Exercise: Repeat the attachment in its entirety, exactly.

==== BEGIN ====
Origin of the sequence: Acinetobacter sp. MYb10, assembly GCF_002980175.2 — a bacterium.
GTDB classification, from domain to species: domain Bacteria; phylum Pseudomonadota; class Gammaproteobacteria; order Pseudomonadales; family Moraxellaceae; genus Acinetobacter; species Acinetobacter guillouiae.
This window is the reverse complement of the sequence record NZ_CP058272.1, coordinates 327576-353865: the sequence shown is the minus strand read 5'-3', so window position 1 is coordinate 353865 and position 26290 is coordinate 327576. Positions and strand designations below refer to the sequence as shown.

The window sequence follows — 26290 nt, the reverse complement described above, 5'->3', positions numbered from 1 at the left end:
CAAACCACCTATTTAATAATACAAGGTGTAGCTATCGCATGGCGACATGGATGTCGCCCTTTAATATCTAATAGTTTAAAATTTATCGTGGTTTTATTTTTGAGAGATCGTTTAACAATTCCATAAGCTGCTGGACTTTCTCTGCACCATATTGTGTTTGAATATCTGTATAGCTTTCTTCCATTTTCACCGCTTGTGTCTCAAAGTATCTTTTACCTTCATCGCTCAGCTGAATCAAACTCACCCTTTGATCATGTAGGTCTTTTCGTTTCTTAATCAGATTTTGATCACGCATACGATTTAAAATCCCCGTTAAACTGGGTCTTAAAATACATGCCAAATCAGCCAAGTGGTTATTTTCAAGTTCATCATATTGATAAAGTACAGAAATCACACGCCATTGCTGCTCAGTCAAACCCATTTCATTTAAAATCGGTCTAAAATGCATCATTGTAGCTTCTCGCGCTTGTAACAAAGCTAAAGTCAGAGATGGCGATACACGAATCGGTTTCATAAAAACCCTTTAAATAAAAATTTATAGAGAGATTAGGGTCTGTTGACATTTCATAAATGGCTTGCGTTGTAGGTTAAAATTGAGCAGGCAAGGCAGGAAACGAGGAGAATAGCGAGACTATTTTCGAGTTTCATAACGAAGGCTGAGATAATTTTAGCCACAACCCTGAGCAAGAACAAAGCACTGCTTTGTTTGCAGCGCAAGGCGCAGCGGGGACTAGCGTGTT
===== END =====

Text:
Origin of the sequence: Acinetobacter sp. MYb10, assembly GCF_002980175.2 — a bacterium.
GTDB classification, from domain to species: domain Bacteria; phylum Pseudomonadota; class Gammaproteobacteria; order Pseudomonadales; family Moraxellaceae; genus Acinetobacter; species Acinetobacter guillouiae.
This window is the reverse complement of the sequence record NZ_CP058272.1, coordinates 327576-353865: the sequence shown is the minus strand read 5'-3', so window position 1 is coordinate 353865 and position 26290 is coordinate 327576. Positions and strand designations below refer to the sequence as shown.

The window sequence follows — 26290 nt, the reverse complement described above, 5'->3', positions numbered from 1 at the left end:
CAAACCACCTATTTAATAATACAAGGTGTAGCTATCGCATGGCGACATGGATGTCGCCCTTTAATATCTAATAGTTTAAAATTTATCGTGGTTTTATTTTTGAGAGATCGTTTAACAATTCCATAAGCTGCTGGACTTTCTCTGCACCATATTGTGTTTGAATATCTGTATAGCTTTCTTCCATTTTCACCGCTTGTGTCTCAAAGTATCTTTTACCTTCATCGCTCAGCTGAATCAAACTCACCCTTTGATCATGTAGGTCTTTTCGTTTCTTAATCAGATTTTGATCACGCATACGATTTAAAATCCCCGTTAAACTGGGTCTTAAAATACATGCCAAATCAGCCAAGTGGTTATTTTCAAGTTCATCATATTGATAAAGTACAGAAATCACACGCCATTGCTGCTCAGTCAAACCCATTTCATTTAAAATCGGTCTAAAATGCATCATTGTAGCTTCTCGCGCTTGTAACAAAGCTAAAGTCAGAGATGGCGATACACGAATCGGTTTCATAAAAACCCTTTAAATAAAAATTTATAGAGAGATTAGGGTCTGTTGACATTTCATAAATGGCTTGCGTTGTAGGTTAAAATTGAGCAGGCAAGGCAGGAAACGAGGAGAATAGCGAGACTATTTTCGAGTTTCATAACGAAGGCTGAGATAATTTTAGCCACAACCCTGAGCAAGAACAAAGCACTGCTTTGTTTGCAGCGCAAGGCGCAGCGGGGACTAGCGTGTT